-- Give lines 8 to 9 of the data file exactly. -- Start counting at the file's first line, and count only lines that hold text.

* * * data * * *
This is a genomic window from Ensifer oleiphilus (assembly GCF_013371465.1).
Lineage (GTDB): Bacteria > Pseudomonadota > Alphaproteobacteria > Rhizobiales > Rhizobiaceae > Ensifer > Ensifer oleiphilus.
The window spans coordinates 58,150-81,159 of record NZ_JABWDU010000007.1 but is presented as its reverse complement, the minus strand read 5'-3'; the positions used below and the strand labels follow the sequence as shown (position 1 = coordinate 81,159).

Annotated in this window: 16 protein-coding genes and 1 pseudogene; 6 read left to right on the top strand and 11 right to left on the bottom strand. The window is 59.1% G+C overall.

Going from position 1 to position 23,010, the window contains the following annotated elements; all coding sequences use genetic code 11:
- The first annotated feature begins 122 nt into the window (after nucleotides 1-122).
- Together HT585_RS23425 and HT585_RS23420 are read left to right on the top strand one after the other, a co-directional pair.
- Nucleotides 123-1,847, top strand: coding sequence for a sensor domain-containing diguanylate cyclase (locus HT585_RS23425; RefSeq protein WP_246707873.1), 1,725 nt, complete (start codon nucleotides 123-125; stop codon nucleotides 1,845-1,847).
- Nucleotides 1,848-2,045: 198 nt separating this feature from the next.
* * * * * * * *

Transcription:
- Nucleotides 123-1,847, top strand: coding sequence for a sensor domain-containing diguanylate cyclase (locus HT585_RS23425; RefSeq protein WP_246707873.1), 1,725 nt, complete (start codon nucleotides 123-125; stop codon nucleotides 1,845-1,847).
- Nucleotides 1,848-2,045: 198 nt separating this feature from the next.